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SCOTUS to Hear Ala. Case Challenging Race-Based Gerrymandering

(Headline USA) The Supreme Court is taking up an Alabama redistricting case that could have far-reaching effects on state sovereignty concerning the constitutionally enshrined process of determining their own voting districts.

It won’t be the first time it has grappled with the issue. Following the 2016 election, the court heard lawfare challenges from activist groups, led by Eric Holder’s National Democratic Redistricting Committee, that ultimately determined states could not use race as a factor in redrawing their districts under the provisions of the federal Voting Rights Act.

The court subsequently said, however, that it lacked the authority to rule on partisan-based gerrymandering, punting the issue back to individual states.

In the upcoming case, it will again revisit race-based gerrymandering but from another angle—to determine whether its earlier ruling would apply when the new districts would work to the benefit, instead of to the detriment, in crafting a bloc of dedicated black voters in Alabama’s so-called Black Belt.

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The justices are hearing arguments Tuesday in the  lawsuits seeking to force Alabama to create a second black=majority congressional district. About 27% of Alabamians are black, but they form a majority in just one of the state’s seven congressional districts.

The court voted 5-4 in February to block a lower court ruling that would have required a second black majority district in time for the 2022 midterm elections.

A similar ruling to create an additional black majority district in Louisiana also was put on hold.

The court previously rejected activists’ efforts to invoke the Voting Rights Act in 2013 and 2021. A ruling last year signaled that the Civil Rights-era law targeting segregationist Southern states was obsolete in the current political landscape.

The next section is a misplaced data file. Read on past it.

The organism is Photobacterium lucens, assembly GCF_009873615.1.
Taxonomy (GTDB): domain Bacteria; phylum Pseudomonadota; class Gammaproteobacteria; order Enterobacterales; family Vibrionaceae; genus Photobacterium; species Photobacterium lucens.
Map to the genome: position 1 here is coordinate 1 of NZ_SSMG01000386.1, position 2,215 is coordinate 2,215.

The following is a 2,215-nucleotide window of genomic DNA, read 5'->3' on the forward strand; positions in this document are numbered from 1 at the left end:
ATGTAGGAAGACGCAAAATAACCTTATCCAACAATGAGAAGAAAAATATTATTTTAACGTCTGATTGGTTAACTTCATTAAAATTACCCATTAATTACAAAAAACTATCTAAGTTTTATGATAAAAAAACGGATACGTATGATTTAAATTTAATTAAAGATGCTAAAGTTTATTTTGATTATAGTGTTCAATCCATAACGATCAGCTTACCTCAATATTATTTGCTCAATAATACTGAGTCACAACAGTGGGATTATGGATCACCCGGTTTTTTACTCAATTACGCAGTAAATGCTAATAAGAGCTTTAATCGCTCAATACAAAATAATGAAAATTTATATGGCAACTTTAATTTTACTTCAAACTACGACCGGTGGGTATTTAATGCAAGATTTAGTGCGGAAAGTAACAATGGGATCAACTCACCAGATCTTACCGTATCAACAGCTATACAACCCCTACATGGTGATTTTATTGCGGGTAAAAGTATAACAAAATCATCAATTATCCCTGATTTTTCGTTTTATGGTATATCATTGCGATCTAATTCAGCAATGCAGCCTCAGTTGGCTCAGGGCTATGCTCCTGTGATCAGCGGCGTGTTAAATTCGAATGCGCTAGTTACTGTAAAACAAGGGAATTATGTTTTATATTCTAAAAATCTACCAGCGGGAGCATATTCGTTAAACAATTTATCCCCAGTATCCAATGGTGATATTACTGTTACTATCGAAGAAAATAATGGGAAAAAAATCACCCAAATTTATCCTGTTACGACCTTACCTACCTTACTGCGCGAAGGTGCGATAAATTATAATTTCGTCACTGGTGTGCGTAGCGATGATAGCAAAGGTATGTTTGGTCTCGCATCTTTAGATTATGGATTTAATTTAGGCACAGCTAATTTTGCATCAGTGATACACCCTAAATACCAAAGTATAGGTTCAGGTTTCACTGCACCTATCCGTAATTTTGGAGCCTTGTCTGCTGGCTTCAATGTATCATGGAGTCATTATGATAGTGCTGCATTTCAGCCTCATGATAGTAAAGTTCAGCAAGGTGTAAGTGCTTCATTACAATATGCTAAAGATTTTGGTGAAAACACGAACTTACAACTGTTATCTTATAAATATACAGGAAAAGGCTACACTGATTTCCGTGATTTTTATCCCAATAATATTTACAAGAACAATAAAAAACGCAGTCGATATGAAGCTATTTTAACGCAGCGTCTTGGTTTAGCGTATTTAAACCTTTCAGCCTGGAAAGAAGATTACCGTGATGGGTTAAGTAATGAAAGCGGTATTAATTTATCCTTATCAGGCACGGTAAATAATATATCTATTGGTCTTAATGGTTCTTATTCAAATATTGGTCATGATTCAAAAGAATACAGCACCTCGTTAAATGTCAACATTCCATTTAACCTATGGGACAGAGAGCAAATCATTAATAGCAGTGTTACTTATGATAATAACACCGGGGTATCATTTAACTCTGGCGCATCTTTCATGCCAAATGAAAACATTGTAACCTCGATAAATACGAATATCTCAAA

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Another ruling against them, in favor of the GOP-led state, could permanently cap attempts to use the act as a way to target red states for extra scrutiny. But that outcome is far from certain.

Two appointees of President Donald Trump were on the three-judge panel that unanimously held that Alabama likely violated the landmark 1965 law by diluting black voting strength.

The judges found that Alabama has concentrated black voters in one district, while spreading them out among the others to make it impossible for them to elect a candidate of their choice.

Alabama’s black population is large enough and geographically compact enough to create a second district, the judges found.

The state argues that the lower court ruling would force it to sort voters by race, insisting that it is taking a “race neutral” approach to redistricting.

That argument could resonate with conservative justices, including Chief Justice John Roberts. He has opposed most consideration of race in voting both as a justice and in his time as a lawyer in Republican presidential administrations.

Tuesday’s arguments are the first Supreme Court case involving race for Justice Ketanji Brown Jackson, the first black female justice.

A challenge to affirmative action in college admissions is set for arguments on Oct. 31.

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